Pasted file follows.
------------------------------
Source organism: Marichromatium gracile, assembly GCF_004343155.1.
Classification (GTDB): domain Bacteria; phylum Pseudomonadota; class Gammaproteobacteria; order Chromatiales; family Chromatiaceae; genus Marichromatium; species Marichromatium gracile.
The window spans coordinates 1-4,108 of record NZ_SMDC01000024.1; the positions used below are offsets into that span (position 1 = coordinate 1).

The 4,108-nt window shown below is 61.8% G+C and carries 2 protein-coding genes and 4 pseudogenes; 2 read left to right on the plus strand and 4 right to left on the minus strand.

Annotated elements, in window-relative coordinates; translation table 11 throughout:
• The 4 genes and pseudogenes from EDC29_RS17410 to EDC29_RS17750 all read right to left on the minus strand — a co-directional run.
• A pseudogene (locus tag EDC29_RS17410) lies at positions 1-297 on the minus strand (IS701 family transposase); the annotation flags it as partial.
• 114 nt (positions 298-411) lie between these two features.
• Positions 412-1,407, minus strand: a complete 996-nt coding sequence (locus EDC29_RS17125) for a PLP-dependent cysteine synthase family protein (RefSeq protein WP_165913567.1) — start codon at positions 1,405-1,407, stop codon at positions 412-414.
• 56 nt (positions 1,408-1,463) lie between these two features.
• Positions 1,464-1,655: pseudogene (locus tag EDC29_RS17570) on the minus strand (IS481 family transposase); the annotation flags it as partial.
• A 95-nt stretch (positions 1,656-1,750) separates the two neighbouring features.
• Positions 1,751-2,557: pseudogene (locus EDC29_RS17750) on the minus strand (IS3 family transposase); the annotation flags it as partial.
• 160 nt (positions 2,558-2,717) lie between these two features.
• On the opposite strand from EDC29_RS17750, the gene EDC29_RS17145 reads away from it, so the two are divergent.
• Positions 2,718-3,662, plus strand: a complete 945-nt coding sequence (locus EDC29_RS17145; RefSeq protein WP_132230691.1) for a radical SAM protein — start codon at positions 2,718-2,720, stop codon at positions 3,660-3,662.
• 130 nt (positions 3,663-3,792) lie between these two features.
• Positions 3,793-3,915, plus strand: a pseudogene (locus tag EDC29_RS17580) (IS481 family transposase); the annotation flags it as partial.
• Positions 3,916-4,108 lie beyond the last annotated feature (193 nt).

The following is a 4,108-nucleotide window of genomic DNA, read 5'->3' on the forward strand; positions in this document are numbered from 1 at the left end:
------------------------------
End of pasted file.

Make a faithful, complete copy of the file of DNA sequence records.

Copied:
Source organism: Marichromatium gracile, assembly GCF_004343155.1.
Classification (GTDB): domain Bacteria; phylum Pseudomonadota; class Gammaproteobacteria; order Chromatiales; family Chromatiaceae; genus Marichromatium; species Marichromatium gracile.
The window spans coordinates 1-4,108 of record NZ_SMDC01000024.1; the positions used below are offsets into that span (position 1 = coordinate 1).

The 4,108-nt window shown below is 61.8% G+C and carries 2 protein-coding genes and 4 pseudogenes; 2 read left to right on the plus strand and 4 right to left on the minus strand.

Annotated elements, in window-relative coordinates; translation table 11 throughout:
• The 4 genes and pseudogenes from EDC29_RS17410 to EDC29_RS17750 all read right to left on the minus strand — a co-directional run.
• A pseudogene (locus tag EDC29_RS17410) lies at positions 1-297 on the minus strand (IS701 family transposase); the annotation flags it as partial.
• 114 nt (positions 298-411) lie between these two features.
• Positions 412-1,407, minus strand: a complete 996-nt coding sequence (locus EDC29_RS17125) for a PLP-dependent cysteine synthase family protein (RefSeq protein WP_165913567.1) — start codon at positions 1,405-1,407, stop codon at positions 412-414.
• 56 nt (positions 1,408-1,463) lie between these two features.
• Positions 1,464-1,655: pseudogene (locus tag EDC29_RS17570) on the minus strand (IS481 family transposase); the annotation flags it as partial.
• A 95-nt stretch (positions 1,656-1,750) separates the two neighbouring features.
• Positions 1,751-2,557: pseudogene (locus EDC29_RS17750) on the minus strand (IS3 family transposase); the annotation flags it as partial.
• 160 nt (positions 2,558-2,717) lie between these two features.
• On the opposite strand from EDC29_RS17750, the gene EDC29_RS17145 reads away from it, so the two are divergent.
• Positions 2,718-3,662, plus strand: a complete 945-nt coding sequence (locus EDC29_RS17145; RefSeq protein WP_132230691.1) for a radical SAM protein — start codon at positions 2,718-2,720, stop codon at positions 3,660-3,662.
• 130 nt (positions 3,663-3,792) lie between these two features.
• Positions 3,793-3,915, plus strand: a pseudogene (locus tag EDC29_RS17580) (IS481 family transposase); the annotation flags it as partial.
• Positions 3,916-4,108 lie beyond the last annotated feature (193 nt).

The following is a 4,108-nucleotide window of genomic DNA, read 5'->3' on the forward strand; positions in this document are numbered from 1 at the left end: